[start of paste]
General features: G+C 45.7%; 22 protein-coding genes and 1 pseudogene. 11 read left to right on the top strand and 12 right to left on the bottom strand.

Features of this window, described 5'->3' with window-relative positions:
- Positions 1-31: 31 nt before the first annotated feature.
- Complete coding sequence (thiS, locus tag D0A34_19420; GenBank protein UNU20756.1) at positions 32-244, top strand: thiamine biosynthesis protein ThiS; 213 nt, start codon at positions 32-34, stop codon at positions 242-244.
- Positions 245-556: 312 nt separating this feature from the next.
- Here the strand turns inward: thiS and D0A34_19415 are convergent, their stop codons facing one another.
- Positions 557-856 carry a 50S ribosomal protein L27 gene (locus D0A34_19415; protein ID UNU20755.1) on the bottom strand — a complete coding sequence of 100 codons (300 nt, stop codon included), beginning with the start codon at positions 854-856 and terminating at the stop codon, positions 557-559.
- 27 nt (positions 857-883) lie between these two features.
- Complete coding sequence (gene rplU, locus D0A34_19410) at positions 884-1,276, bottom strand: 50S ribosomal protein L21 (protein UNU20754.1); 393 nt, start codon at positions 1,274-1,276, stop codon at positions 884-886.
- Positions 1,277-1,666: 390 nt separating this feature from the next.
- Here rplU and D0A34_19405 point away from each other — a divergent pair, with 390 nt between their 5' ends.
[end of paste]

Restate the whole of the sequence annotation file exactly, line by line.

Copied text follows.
General features: G+C 45.7%; 22 protein-coding genes and 1 pseudogene. 11 read left to right on the top strand and 12 right to left on the bottom strand.

Features of this window, described 5'->3' with window-relative positions:
- Positions 1-31: 31 nt before the first annotated feature.
- Complete coding sequence (thiS, locus tag D0A34_19420; GenBank protein UNU20756.1) at positions 32-244, top strand: thiamine biosynthesis protein ThiS; 213 nt, start codon at positions 32-34, stop codon at positions 242-244.
- Positions 245-556: 312 nt separating this feature from the next.
- Here the strand turns inward: thiS and D0A34_19415 are convergent, their stop codons facing one another.
- Positions 557-856 carry a 50S ribosomal protein L27 gene (locus D0A34_19415; protein ID UNU20755.1) on the bottom strand — a complete coding sequence of 100 codons (300 nt, stop codon included), beginning with the start codon at positions 854-856 and terminating at the stop codon, positions 557-559.
- 27 nt (positions 857-883) lie between these two features.
- Complete coding sequence (gene rplU, locus D0A34_19410) at positions 884-1,276, bottom strand: 50S ribosomal protein L21 (protein UNU20754.1); 393 nt, start codon at positions 1,274-1,276, stop codon at positions 884-886.
- Positions 1,277-1,666: 390 nt separating this feature from the next.
- Here rplU and D0A34_19405 point away from each other — a divergent pair, with 390 nt between their 5' ends.